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Interoperability in 2019: watch this space

Published 20 December 2018

Interoperability is a journey, not a destination. But in 2019 we’ll be making big strides.

The achievement of interoperability is not a single milestone in the evolution of a digital health system. It is many events, each characterised by the ability to meaningfully connect different systems that previously remained separate and incommunicative. Progress in the interoperability space is thus characterised by many successive and coordinated achievements, each one adding to the overall interconnectedness of Australia’s national digital health system.

The coordination of these achievements is central to the success of Australia’s interoperability efforts. By its very nature, this work is about sharing information between systems, which requires mechanisms to make information available and to consume it, and demands confidence in the meaning of that information. It is intrinsically not a problem that a sole clinical software vendor, healthcare provider, or organisation can solve. Efforts to advance this sharing that are not broadly consultative and widely accepted are unlikely to succeed.

It is worth emphasising that interoperability is not a goal state in and of itself. What is important is the many ways in which a more interoperable health care system can provide a safer, more accessible, productive, and satisfying experience for clinicians and patients alike.

With this in mind, the Agency’s interoperability engagement takes two distinct flavours:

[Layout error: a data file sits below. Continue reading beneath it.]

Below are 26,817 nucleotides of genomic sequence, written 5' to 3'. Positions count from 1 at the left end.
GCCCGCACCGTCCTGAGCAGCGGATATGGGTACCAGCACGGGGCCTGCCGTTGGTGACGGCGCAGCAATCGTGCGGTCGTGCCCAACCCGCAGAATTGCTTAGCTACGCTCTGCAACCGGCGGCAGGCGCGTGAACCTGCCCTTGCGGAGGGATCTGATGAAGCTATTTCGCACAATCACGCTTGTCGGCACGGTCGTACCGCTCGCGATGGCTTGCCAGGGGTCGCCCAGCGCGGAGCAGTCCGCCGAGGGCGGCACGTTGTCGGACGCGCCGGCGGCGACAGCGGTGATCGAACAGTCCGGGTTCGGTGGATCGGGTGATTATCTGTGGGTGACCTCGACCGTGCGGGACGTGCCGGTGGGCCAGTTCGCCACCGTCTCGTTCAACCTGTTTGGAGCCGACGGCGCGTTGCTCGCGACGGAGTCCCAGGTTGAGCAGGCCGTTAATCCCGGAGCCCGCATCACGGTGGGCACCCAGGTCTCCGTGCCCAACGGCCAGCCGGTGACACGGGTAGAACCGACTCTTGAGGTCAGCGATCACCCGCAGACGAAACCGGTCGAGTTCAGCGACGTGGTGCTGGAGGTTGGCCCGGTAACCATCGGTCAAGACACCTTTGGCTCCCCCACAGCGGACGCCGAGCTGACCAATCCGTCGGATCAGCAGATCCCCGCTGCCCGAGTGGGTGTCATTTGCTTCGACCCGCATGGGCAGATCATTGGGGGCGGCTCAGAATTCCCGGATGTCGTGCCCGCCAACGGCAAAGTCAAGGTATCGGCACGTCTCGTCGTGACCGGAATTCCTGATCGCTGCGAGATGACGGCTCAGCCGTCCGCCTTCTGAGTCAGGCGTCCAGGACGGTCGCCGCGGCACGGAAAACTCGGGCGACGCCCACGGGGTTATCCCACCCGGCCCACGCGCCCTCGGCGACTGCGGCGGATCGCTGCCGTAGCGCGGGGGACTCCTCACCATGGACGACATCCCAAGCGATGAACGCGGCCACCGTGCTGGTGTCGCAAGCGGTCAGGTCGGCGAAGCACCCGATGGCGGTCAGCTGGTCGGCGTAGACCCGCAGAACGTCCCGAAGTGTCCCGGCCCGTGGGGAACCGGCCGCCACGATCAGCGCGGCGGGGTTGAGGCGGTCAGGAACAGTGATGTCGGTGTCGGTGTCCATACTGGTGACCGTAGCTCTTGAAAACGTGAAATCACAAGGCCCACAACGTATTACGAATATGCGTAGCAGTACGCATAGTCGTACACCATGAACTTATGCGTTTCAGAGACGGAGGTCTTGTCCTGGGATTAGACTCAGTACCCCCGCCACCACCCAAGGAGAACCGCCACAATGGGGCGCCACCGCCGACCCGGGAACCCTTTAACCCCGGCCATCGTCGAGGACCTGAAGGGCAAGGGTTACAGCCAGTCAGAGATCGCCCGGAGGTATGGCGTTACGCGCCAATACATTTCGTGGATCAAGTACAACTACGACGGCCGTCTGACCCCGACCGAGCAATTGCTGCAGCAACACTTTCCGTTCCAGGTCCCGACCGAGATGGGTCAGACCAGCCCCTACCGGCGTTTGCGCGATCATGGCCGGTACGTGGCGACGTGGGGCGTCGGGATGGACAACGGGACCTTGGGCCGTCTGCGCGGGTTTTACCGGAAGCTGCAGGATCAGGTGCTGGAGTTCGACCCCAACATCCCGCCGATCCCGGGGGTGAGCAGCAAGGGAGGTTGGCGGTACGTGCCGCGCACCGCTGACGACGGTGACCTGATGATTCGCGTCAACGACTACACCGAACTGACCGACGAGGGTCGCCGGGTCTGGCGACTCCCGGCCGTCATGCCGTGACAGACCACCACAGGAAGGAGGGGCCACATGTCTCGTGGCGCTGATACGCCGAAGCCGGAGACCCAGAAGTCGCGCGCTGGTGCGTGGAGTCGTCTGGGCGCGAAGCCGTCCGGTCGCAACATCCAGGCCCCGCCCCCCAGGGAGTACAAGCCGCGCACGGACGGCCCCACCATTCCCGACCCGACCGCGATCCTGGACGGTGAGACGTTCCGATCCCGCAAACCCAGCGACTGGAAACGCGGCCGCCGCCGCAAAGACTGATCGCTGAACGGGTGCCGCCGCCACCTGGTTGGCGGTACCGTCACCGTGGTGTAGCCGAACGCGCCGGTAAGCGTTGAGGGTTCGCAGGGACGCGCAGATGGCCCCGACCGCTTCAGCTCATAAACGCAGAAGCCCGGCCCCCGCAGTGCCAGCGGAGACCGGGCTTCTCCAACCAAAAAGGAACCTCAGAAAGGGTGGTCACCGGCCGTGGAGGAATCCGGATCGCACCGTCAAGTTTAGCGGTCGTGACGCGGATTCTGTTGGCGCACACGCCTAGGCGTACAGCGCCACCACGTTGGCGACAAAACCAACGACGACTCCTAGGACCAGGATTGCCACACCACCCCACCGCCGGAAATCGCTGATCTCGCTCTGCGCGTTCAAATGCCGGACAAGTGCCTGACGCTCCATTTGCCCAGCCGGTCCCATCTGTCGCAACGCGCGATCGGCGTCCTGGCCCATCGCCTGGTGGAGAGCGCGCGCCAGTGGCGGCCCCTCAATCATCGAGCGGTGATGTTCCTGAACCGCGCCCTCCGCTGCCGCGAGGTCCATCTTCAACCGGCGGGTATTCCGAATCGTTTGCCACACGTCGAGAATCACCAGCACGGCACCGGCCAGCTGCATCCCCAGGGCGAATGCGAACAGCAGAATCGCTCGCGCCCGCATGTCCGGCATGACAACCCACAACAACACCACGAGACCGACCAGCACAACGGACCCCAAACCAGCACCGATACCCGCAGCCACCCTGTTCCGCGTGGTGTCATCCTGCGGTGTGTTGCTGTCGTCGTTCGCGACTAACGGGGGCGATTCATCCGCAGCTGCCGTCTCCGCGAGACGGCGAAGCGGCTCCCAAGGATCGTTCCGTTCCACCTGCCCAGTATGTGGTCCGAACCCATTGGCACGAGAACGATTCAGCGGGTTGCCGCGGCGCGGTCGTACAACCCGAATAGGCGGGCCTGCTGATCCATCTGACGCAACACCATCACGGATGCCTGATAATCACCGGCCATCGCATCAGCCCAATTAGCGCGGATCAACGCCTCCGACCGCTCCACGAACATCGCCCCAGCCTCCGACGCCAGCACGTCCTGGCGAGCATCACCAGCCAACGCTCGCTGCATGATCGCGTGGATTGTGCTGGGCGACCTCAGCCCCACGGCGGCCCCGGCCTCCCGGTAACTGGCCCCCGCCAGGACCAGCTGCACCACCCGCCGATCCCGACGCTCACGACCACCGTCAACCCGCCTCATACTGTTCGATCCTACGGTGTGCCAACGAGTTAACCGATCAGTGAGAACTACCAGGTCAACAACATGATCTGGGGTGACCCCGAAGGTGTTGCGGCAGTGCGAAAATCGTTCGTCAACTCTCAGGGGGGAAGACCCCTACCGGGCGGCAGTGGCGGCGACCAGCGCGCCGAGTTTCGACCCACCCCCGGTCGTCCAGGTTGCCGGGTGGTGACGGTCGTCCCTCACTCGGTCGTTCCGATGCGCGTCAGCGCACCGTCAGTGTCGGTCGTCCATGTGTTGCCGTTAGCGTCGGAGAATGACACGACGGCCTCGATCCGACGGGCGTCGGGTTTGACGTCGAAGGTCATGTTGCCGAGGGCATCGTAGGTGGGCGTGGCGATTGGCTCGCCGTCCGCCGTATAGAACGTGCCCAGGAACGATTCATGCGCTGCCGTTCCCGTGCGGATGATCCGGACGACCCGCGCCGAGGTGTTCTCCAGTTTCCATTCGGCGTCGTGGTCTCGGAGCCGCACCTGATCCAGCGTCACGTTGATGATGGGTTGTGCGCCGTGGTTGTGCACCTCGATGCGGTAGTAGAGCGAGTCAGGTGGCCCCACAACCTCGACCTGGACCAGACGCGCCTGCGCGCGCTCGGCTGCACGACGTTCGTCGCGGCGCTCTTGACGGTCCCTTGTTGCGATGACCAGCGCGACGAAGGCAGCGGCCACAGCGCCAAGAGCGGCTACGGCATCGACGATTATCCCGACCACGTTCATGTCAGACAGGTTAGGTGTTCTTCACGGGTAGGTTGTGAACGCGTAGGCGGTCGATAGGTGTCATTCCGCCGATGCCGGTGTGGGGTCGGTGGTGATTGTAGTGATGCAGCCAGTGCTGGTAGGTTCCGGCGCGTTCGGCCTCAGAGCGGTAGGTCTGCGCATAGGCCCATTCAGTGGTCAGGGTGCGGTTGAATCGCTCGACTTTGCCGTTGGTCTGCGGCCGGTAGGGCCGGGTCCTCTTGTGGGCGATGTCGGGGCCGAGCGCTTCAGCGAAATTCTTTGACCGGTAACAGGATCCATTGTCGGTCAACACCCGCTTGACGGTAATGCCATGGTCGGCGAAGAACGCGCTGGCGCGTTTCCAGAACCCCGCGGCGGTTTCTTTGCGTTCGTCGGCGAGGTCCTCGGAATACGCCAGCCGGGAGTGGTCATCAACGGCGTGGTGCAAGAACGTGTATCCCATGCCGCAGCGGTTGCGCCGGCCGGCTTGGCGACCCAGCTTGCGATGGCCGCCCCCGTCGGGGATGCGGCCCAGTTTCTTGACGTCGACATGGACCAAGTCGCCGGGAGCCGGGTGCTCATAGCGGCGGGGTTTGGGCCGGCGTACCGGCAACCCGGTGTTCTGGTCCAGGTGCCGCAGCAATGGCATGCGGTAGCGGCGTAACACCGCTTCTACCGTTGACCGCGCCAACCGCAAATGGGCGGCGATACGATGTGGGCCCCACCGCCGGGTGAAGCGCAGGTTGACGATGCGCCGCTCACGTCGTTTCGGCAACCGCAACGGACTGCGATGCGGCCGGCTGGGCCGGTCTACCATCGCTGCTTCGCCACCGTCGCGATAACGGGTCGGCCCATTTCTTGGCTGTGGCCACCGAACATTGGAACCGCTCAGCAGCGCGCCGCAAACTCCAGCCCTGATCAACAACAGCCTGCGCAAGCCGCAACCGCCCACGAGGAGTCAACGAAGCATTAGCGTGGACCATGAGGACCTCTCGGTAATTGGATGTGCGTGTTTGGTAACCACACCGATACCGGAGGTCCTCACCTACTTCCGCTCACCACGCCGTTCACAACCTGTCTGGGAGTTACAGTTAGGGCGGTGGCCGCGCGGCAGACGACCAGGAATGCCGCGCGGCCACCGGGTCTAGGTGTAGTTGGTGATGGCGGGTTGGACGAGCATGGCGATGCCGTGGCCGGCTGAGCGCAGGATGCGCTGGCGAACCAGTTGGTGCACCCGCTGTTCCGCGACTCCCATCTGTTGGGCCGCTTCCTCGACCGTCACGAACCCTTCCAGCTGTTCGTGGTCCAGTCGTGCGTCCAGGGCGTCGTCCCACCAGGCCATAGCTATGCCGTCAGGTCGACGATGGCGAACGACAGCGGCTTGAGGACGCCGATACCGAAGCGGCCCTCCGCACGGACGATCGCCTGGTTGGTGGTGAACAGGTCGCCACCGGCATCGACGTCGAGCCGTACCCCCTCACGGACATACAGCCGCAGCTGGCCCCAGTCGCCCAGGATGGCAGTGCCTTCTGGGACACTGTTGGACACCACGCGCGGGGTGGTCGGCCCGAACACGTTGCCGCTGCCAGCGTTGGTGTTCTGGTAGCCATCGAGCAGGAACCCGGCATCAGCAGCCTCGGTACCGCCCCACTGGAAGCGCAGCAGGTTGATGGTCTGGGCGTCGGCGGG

• a broad and genuinely consultative approach, with a focus on co-design; and
  • addressing a series of issues of societal significance, with a focus on collaborative solutions.

There are also two supporting streams of work:

  • redefining the process and roles for the development and ratification of standards and specifications for healthcare in Australia; and
  • development of a maturity index/accreditation framework.

For most of these priority issues, the Agency will establish a community of interest. Each community of interest will be open to community, clinical, industry, and jurisdictional organisations with expertise and relevant experience. Consultation will be solutions-focussed and will typically take the following form:

  1. What problem(s) are we trying to solve?
  2. What steps should we collectively take to address this?
  3. For each step:
    • what would this look like in tangible, implementable terms?
    • what are the implications and the dependencies of this approach?
    • who needs to do what?
    • what is a realistic timeframe?
    • what other consequences need to be considered?

The result of these consultations will be published in a draft of the National health interoperability strategy and roadmap, a new document that will serve to focus and align government and industry planning and development, as we work together to build a robust, safe, interconnected health system for the 21st century.

The primary purpose of the roadmap is to document the agreed actions that the stakeholders will collectively pursue and implement. For the roadmap to translate into reality we must ensure that the goals of the program are deconstructed into steps that are agreedincrementalimplementable, and unambiguously standardised.

Brad McCulloch is the Agency's Program Manager, Interoperability.

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